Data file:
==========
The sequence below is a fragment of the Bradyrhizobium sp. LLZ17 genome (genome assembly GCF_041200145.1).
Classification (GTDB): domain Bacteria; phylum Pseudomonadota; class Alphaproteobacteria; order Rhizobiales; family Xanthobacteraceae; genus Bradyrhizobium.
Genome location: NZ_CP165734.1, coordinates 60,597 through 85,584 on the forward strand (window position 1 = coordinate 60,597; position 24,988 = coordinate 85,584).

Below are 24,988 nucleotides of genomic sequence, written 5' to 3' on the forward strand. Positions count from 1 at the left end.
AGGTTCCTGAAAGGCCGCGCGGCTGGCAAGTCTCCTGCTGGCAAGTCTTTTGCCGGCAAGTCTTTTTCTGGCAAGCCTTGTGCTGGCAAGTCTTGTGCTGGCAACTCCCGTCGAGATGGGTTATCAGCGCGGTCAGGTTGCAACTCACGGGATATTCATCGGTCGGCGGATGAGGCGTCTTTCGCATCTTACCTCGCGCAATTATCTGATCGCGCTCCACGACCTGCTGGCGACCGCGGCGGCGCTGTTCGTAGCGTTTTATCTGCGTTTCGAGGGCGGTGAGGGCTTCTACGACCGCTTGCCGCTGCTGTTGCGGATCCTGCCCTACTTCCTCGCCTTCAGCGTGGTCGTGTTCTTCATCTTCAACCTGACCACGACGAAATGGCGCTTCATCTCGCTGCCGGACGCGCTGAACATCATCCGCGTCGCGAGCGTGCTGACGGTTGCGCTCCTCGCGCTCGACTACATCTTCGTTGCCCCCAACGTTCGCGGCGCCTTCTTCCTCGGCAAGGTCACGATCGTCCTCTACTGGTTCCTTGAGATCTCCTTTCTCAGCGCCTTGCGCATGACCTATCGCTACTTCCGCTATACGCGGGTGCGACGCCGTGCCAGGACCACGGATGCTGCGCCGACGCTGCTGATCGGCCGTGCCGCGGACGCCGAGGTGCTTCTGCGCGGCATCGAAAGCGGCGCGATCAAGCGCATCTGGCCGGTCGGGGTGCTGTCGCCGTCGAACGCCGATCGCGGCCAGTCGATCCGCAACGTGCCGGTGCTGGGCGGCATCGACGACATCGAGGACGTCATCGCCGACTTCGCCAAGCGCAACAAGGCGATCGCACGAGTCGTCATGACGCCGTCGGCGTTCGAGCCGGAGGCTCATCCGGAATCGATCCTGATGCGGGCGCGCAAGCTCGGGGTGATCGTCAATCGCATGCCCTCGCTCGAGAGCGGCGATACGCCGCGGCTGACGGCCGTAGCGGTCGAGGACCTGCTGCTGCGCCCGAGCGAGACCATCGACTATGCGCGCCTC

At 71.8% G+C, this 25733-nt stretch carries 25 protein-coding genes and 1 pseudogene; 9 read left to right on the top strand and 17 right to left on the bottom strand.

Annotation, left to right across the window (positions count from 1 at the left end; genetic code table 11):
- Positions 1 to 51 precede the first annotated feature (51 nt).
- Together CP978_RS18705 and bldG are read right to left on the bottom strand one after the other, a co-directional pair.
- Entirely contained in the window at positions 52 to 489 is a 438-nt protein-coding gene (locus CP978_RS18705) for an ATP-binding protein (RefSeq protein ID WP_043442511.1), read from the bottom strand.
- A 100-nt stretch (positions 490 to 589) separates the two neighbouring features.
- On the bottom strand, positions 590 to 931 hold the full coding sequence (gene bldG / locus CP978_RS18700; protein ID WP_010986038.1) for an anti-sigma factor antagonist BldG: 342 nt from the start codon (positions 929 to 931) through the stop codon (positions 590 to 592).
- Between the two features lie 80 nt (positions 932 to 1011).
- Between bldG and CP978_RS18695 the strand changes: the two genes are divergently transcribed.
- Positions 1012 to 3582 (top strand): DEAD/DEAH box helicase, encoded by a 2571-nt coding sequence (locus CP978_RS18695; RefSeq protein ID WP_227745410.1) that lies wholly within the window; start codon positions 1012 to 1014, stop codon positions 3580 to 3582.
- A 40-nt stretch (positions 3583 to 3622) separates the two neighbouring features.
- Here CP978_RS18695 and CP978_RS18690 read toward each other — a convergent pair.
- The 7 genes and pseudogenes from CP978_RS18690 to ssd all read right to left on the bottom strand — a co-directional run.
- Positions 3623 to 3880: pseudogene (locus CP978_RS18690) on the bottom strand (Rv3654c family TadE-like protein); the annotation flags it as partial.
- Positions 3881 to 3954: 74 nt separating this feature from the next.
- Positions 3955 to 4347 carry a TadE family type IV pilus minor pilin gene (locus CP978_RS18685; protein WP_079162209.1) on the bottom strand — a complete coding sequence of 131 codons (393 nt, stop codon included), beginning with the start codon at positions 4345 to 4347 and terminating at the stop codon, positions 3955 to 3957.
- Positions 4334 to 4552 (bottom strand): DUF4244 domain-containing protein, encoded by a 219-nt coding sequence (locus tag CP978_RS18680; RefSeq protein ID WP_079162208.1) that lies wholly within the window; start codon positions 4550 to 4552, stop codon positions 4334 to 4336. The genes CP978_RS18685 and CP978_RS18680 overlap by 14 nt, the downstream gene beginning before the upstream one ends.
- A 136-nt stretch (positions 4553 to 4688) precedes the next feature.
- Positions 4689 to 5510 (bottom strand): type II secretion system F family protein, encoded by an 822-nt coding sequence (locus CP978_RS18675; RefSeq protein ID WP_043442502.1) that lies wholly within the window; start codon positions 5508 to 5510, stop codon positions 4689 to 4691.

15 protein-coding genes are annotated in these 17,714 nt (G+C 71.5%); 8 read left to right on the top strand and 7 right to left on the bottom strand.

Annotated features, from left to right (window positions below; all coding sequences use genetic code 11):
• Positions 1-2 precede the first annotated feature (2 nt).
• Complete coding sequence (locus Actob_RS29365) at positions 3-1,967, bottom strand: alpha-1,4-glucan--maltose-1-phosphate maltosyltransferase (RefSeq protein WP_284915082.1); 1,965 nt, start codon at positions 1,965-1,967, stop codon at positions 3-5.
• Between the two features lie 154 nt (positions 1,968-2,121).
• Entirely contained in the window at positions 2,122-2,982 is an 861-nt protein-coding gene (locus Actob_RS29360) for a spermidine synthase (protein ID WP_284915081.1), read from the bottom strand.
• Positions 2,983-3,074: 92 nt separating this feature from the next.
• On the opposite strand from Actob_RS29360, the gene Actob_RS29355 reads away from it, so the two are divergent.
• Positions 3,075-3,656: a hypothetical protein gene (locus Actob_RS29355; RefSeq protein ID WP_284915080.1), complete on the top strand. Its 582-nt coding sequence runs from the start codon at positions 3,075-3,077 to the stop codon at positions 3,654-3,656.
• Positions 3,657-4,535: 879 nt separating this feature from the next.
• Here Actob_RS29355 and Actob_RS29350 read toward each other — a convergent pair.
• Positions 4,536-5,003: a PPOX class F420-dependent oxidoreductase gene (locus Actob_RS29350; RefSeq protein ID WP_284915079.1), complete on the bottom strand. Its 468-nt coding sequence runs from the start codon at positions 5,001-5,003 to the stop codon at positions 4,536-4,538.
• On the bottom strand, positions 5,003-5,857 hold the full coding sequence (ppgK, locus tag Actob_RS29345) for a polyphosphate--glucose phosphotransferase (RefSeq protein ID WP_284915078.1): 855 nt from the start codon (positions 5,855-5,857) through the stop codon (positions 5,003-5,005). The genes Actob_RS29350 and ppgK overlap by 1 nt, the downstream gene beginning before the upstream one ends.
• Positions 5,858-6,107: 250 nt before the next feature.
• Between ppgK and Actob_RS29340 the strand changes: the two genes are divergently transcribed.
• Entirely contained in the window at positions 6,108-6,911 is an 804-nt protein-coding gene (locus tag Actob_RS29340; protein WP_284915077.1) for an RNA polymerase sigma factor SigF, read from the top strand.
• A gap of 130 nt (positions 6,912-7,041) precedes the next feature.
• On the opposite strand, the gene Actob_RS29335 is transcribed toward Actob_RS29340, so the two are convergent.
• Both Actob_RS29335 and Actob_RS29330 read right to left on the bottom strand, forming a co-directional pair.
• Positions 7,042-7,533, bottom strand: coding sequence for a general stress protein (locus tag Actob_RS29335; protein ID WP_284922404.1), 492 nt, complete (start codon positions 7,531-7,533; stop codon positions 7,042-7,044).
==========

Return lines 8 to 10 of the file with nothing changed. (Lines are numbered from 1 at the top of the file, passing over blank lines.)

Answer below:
- Positions 1 to 51 precede the first annotated feature (51 nt).
- Together CP978_RS18705 and bldG are read right to left on the bottom strand one after the other, a co-directional pair.
- Entirely contained in the window at positions 52 to 489 is a 438-nt protein-coding gene (locus CP978_RS18705) for an ATP-binding protein (RefSeq protein ID WP_043442511.1), read from the bottom strand.